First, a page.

Long-term physiological and morphological acclimation by the evergreen shrub Buxus sempervirens L. to understory and canopy gap light intensities
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- Letts, M.G., Rodríguez-Calcerrada, J., Rolo, V. et al. Trees (2012) 26: 479. doi:10.1007/s00468-011-0609-z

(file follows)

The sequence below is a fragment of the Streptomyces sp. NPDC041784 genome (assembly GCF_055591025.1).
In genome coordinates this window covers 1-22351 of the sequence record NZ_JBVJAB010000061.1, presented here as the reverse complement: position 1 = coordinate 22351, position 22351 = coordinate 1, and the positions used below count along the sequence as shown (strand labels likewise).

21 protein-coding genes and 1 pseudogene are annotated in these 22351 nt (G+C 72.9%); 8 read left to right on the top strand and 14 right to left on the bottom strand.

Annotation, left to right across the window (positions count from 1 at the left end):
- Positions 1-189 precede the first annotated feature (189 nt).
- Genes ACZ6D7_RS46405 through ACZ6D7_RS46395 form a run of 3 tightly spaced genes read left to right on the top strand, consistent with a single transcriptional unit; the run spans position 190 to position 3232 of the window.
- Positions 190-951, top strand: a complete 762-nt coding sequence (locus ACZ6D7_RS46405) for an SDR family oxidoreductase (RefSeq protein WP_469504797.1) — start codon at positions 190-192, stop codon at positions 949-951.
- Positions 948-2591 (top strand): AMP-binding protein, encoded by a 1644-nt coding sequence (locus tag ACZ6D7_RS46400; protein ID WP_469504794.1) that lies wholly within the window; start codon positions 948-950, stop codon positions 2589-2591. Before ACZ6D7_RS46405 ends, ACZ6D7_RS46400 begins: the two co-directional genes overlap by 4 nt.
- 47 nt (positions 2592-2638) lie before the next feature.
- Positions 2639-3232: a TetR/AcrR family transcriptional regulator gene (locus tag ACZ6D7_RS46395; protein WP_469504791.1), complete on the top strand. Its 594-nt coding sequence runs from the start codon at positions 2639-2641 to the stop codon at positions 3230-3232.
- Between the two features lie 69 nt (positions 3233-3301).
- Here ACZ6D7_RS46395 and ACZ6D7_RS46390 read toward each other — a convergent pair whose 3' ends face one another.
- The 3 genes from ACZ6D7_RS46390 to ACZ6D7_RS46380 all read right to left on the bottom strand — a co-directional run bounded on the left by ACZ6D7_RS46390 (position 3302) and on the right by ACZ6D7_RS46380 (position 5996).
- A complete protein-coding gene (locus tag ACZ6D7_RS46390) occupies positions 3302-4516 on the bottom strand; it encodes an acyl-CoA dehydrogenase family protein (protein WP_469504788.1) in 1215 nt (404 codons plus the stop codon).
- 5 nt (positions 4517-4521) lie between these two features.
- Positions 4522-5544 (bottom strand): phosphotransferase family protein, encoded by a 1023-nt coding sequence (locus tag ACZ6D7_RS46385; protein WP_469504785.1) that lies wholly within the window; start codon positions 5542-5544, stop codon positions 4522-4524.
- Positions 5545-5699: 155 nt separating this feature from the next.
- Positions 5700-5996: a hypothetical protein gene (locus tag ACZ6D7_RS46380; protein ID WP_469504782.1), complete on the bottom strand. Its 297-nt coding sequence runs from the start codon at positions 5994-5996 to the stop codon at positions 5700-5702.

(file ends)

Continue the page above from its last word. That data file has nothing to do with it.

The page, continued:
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Physiological and morphological plasticity are essential for growth and reproduction in contrasting light environments. In dry forest ecosystems, light generalists must also cope with the trade-offs involved in synchronous acclimation to light availability and drought. To understand how the broadleaf evergreen tree-shrub Buxus sempervirens L. (common box) inhabits both understory and successional terrain of Mediterranean forest, we measured photosynthesis–fluorescence light response, morphological traits and architectural characteristics across a light gradient. Our results show that B. sempervirens exhibits stress resistance syndrome, with little change in net photosynthesis rate across a light availability gradient, due to compensatory physiological and morphological acclimation. Light energy processing and dissipation potential were highest in leaves of well-illuminated plants, with higher electron transport rate, fraction of open photosystem II reaction centres, non-photochemical quenching, photorespiration and dark respiration. In contrast, traits reducing light capture efficiency were observed in high light shrubs, including higher leaf mass per unit area, leaf clumping, leaf inclination and branch inclination. We suggest that both physiological and morphological plasticity are required for B. sempervirens to survive across a light gradient in a dry forest ecosystem, while exhibiting homoeostasis in photosynthetic gas exchange. We further speculate that the low growth rate of B. sempervirens is effective in full sun only due to a lack of competition in low resource microsites.